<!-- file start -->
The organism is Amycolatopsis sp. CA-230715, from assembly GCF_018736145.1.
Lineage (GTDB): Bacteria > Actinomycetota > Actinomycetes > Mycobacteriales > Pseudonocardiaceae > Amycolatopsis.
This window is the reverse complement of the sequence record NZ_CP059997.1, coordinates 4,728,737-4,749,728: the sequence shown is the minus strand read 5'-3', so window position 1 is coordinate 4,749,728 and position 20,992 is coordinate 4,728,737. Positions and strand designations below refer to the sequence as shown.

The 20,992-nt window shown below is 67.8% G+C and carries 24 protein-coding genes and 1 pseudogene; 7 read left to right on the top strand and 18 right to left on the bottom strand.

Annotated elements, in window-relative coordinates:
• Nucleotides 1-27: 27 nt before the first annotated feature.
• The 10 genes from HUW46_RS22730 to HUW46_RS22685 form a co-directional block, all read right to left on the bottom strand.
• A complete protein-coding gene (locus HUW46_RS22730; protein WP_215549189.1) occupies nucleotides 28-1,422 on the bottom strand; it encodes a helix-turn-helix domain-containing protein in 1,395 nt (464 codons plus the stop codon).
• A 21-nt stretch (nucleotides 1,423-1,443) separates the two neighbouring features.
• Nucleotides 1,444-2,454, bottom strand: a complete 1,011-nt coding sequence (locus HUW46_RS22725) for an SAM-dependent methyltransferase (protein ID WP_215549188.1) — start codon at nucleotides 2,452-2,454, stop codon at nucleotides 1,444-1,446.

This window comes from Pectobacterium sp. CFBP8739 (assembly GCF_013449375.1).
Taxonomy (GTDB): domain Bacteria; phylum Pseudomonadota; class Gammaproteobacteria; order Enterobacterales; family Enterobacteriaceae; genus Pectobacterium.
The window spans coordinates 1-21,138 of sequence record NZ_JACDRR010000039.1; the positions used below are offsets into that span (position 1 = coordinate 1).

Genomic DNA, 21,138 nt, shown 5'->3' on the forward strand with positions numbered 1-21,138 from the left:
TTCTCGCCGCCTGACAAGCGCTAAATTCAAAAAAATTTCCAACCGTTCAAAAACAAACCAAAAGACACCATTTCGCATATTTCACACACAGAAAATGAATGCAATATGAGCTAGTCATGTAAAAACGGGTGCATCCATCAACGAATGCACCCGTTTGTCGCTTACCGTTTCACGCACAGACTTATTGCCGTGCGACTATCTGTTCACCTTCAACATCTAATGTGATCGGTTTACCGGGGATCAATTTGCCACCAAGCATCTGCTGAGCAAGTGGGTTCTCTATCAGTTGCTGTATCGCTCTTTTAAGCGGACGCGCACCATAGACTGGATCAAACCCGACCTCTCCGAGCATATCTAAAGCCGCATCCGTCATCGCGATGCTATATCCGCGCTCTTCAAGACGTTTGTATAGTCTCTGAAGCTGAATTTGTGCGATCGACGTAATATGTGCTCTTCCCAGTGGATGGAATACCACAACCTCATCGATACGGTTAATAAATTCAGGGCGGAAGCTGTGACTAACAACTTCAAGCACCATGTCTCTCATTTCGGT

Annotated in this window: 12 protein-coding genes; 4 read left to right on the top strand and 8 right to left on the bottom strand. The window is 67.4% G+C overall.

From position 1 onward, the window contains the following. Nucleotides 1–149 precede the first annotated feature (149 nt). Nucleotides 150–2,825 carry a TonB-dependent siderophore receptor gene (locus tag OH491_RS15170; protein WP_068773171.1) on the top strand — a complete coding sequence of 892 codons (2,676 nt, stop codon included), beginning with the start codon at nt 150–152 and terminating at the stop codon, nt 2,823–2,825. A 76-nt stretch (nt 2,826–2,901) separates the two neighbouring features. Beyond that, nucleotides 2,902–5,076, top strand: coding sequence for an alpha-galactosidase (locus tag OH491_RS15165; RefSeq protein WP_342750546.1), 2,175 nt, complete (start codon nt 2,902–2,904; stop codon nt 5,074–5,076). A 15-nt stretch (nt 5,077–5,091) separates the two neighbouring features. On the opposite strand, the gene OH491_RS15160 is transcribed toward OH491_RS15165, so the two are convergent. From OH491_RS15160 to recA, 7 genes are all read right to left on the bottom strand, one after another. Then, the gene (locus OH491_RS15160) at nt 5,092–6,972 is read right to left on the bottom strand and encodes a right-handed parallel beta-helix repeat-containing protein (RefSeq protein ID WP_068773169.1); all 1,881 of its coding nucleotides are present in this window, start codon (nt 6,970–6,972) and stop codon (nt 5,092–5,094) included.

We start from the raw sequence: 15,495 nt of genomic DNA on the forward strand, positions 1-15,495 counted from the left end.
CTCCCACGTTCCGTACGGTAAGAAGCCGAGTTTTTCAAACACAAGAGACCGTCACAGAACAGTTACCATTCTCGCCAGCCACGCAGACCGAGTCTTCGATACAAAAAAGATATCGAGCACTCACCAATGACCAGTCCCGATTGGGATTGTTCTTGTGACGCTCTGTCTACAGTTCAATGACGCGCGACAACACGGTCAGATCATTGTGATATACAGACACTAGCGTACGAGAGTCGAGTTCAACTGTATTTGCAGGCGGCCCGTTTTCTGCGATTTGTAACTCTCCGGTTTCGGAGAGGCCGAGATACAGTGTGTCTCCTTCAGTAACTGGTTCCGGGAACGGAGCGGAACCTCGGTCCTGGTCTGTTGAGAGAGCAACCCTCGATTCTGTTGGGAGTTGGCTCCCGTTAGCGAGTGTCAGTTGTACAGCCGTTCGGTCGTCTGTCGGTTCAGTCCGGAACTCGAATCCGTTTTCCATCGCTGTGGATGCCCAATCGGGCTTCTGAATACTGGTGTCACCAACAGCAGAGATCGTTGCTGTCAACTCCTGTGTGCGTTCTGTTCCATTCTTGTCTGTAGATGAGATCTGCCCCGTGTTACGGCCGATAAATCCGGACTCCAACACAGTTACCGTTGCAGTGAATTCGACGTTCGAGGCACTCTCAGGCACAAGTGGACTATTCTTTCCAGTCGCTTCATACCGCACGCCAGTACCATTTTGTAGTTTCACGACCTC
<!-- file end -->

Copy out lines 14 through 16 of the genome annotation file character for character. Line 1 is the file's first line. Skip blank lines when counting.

Genomic DNA, 21,138 nt, shown 5'->3' on the forward strand with positions numbered 1-21,138 from the left:
TTCTCGCCGCCTGACAAGCGCTAAATTCAAAAAAATTTCCAACCGTTCAAAAACAAACCAAAAGACACCATTTCGCATATTTCACACACAGAAAATGAATGCAATATGAGCTAGTCATGTAAAAACGGGTGCATCCATCAACGAATGCACCCGTTTGTCGCTTACCGTTTCACGCACAGACTTATTGCCGTGCGACTATCTGTTCACCTTCAACATCTAATGTGATCGGTTTACCGGGGATCAATTTGCCACCAAGCATCTGCTGAGCAAGTGGGTTCTCTATCAGTTGCTGTATCGCTCTTTTAAGCGGACGCGCACCATAGACTGGATCAAACCCGACCTCTCCGAGCATATCTAAAGCCGCATCCGTCATCGCGATGCTATATCCGCGCTCTTCAAGACGTTTGTATAGTCTCTGAAGCTGAATTTGTGCGATCGACGTAATATGTGCTCTTCCCAGTGGATGGAATACCACAACCTCATCGATACGGTTAATAAATTCAGGGCGGAAGCTGTGACTAACAACTTCAAGCACCATGTCTCTCATTTCGGT

Annotated in this window: 12 protein-coding genes; 4 read left to right on the top strand and 8 right to left on the bottom strand. The window is 67.4% G+C overall.